You know how it is with anything we have too much of: we appreciate it very little.
So, when I receive dozens of daily photographs that are shared of each meal-in-a-plate, recipes that are tried out, morning pouts and evening poses, most often I skim through without really seeing them or I just press “Delete”! (And I am not referring to first smiles, first steps, Taekwondo moves, school awards, etc of the newest generation that I preserve and replay endlessly, like every proud parent/aunt/grandparent/grandaunt.)
In the past decade, we have had an overload of photographs, while we seem to have little or nothing of the first few decades of our lives or those of our parents.
In our childhood home, photographs were rare because no one owned a camera and no one was really interested in photography. Every couple of years, Father would get an official photographer to take a few nicely posed studies of us in black-and-white, and he would even frame a couple and place them in his office.
For these studies, we would be in our finest clothes and on our best behaviour — no sly pinches among us siblings while our parents smiled proudly with their arms around us.
However, there were other photographs where we looked more like our regular selves because every couple of years there would be obligatory posing and clicking to mark Father’s departure from one place and his arrival at the next. We were certainly not at our best in those photographs. One or the other of us kids, and maybe even Mother, would have forgotten to wash our faces or comb our hair or change our flip-flops for neat sandals or shoes. Our exhaustion from the ordeals of packing up our favourite toys and books, or our grief at not packing them up but instead having to leave them behind, would show on our drawn and smudged faces. Mother would be wilting from all the actual labour she did with that packing (fighting us every step of the way), and it was hard for her to graciously accept farewell bouquets and welcoming garlands and smile for the camera as well.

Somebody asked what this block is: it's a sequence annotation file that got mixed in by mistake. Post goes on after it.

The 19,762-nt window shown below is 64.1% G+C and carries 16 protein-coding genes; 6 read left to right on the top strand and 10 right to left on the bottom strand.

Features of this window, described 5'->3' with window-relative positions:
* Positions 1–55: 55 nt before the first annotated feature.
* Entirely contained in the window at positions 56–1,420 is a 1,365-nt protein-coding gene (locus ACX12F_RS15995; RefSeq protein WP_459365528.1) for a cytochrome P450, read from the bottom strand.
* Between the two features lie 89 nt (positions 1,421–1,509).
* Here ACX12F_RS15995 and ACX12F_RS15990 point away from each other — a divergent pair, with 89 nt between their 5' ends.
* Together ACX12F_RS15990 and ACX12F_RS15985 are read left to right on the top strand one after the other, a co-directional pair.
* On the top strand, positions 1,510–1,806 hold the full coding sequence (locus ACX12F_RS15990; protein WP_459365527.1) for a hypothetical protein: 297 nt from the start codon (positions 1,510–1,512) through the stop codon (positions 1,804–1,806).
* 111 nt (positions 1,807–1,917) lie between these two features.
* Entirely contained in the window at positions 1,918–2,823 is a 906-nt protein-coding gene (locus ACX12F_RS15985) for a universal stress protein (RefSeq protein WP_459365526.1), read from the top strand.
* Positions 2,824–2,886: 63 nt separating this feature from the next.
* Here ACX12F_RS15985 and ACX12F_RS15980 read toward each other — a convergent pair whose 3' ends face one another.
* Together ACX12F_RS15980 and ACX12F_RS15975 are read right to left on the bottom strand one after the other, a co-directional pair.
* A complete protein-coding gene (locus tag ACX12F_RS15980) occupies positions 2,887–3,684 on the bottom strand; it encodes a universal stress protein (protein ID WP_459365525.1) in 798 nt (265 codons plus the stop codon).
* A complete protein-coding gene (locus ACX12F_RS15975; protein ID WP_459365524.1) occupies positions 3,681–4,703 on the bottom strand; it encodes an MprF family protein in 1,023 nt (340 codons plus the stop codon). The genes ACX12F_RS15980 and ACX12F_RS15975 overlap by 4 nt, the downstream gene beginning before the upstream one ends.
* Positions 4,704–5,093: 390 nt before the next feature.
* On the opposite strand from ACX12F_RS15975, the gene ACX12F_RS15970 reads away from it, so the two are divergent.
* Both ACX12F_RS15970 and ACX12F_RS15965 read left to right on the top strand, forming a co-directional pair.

In the midst of those moves, we typically neglected to obtain photographs of our houses or our gardens or the livestock that Father nurtured but somehow, all of it flashes before our eyes without effort when we think back to each place. True, each sibling recalls the same moment and the same item in a slightly different way — and that leads to a lot of discussion and disagreement — but we have the benefit of our individual imaginations to paint the pictorial record in our memories in whichever hues we choose.
So we tend now to neglect to memorialise the moments when we are having a good time — or a particularly difficult time — because we wonder if we need photographs to remind us of them. Hasn’t the lens of memory done its share of clicking, processing and preserving of images that cannot be deleted or destroyed?
That is how a heartbreaking farewell — when we waved Sister off to another continent and a whole new life half a century ago — and a wonderful moment when I first encountered a dear friend who was to remain a part of my life for as long, are stamped into my consciousness for as long as I have that consciousness.
True, much has also fallen through the cracks, but I tell myself it only did so because I did not need to cling to it …
So now, while others click and record and send photographs of everyday events, I revel in the moment instead of trying to record it.
Doesn’t what is memorable always get remembered? Or does the humdrum get elevated to the heavenly by the passage of time?
— Cheryl Rao is a writer based in India